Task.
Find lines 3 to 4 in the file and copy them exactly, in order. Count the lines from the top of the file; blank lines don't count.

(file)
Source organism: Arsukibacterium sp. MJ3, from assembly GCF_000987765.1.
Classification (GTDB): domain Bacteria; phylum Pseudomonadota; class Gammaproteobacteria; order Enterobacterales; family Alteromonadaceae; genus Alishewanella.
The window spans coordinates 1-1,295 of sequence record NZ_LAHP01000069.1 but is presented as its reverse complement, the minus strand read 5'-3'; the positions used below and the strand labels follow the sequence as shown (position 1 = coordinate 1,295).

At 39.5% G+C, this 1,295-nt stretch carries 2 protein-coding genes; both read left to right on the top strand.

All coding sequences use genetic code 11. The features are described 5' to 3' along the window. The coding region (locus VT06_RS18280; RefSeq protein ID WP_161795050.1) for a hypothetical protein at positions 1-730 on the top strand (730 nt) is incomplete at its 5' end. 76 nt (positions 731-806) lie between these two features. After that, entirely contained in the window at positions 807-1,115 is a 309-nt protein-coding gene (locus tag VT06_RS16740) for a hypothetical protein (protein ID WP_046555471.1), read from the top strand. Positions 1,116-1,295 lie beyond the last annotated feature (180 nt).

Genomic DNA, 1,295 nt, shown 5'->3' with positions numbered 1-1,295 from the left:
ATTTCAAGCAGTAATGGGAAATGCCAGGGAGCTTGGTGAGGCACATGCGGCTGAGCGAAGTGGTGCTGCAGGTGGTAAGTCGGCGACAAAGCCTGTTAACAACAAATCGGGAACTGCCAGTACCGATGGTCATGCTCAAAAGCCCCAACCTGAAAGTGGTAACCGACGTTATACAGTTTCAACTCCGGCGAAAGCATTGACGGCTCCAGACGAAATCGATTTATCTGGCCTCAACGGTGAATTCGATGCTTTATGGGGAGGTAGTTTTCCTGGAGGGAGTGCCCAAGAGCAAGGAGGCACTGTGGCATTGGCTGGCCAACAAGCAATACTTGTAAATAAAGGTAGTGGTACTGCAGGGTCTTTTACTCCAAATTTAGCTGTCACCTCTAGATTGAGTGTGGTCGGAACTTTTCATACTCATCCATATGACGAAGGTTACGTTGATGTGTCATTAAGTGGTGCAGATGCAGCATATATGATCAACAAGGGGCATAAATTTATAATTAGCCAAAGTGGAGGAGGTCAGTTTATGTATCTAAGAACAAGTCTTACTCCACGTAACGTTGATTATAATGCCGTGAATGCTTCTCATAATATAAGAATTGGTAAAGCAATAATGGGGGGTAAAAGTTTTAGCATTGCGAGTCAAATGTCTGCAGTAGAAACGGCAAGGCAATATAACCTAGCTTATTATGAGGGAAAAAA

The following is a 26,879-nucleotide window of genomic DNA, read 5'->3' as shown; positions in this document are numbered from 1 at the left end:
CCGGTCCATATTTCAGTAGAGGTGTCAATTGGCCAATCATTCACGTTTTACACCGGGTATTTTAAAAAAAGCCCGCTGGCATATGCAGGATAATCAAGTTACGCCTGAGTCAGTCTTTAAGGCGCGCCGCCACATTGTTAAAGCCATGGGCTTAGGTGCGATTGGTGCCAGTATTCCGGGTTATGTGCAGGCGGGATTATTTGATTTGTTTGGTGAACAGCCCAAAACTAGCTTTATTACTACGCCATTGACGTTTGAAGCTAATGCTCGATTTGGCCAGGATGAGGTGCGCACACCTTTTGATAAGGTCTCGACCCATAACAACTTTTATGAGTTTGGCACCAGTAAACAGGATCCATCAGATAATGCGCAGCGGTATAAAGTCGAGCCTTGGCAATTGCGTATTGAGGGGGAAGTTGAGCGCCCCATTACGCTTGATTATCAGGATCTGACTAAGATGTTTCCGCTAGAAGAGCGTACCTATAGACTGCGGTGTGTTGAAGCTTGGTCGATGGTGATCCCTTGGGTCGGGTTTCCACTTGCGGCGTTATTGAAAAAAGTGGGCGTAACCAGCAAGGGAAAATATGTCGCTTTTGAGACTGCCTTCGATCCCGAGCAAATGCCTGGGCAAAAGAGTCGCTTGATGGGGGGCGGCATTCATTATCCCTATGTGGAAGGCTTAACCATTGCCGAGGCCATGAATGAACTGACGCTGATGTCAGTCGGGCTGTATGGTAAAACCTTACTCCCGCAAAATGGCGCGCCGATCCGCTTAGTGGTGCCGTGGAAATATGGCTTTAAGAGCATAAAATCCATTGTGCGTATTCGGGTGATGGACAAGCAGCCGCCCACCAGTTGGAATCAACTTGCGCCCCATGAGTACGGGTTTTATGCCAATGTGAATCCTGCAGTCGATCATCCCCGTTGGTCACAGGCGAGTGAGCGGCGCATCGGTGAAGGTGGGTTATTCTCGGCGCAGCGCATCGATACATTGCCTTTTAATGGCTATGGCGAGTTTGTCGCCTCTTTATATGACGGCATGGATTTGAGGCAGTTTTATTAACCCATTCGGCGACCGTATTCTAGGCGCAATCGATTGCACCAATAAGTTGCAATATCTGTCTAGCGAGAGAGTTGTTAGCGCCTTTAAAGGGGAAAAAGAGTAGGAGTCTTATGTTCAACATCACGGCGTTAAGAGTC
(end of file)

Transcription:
The window spans coordinates 1-1,295 of sequence record NZ_LAHP01000069.1 but is presented as its reverse complement, the minus strand read 5'-3'; the positions used below and the strand labels follow the sequence as shown (position 1 = coordinate 1,295).

At 39.5% G+C, this 1,295-nt stretch carries 2 protein-coding genes; both read left to right on the top strand.